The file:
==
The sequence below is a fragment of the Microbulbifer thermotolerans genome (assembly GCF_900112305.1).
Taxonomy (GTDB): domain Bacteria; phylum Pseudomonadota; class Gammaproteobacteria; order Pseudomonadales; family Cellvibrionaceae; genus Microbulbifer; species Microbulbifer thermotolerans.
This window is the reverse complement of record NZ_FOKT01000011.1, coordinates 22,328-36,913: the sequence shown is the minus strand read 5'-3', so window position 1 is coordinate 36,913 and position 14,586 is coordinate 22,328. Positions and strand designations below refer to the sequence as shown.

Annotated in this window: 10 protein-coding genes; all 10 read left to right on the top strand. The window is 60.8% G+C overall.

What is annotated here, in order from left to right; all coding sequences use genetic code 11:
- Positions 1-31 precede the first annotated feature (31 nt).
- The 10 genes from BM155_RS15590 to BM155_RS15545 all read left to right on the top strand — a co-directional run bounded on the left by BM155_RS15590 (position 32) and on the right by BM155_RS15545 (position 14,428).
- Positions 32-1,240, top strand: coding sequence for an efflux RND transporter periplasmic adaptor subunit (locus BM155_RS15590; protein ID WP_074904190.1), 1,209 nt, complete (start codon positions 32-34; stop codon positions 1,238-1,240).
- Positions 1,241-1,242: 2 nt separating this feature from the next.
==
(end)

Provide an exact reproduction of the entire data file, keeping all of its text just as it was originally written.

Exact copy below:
The sequence below is a fragment of the Microbulbifer thermotolerans genome (assembly GCF_900112305.1).
Taxonomy (GTDB): domain Bacteria; phylum Pseudomonadota; class Gammaproteobacteria; order Pseudomonadales; family Cellvibrionaceae; genus Microbulbifer; species Microbulbifer thermotolerans.
This window is the reverse complement of record NZ_FOKT01000011.1, coordinates 22,328-36,913: the sequence shown is the minus strand read 5'-3', so window position 1 is coordinate 36,913 and position 14,586 is coordinate 22,328. Positions and strand designations below refer to the sequence as shown.

Annotated in this window: 10 protein-coding genes; all 10 read left to right on the top strand. The window is 60.8% G+C overall.

What is annotated here, in order from left to right; all coding sequences use genetic code 11:
- Positions 1-31 precede the first annotated feature (31 nt).
- The 10 genes from BM155_RS15590 to BM155_RS15545 all read left to right on the top strand — a co-directional run bounded on the left by BM155_RS15590 (position 32) and on the right by BM155_RS15545 (position 14,428).
- Positions 32-1,240, top strand: coding sequence for an efflux RND transporter periplasmic adaptor subunit (locus BM155_RS15590; protein ID WP_074904190.1), 1,209 nt, complete (start codon positions 32-34; stop codon positions 1,238-1,240).
- Positions 1,241-1,242: 2 nt separating this feature from the next.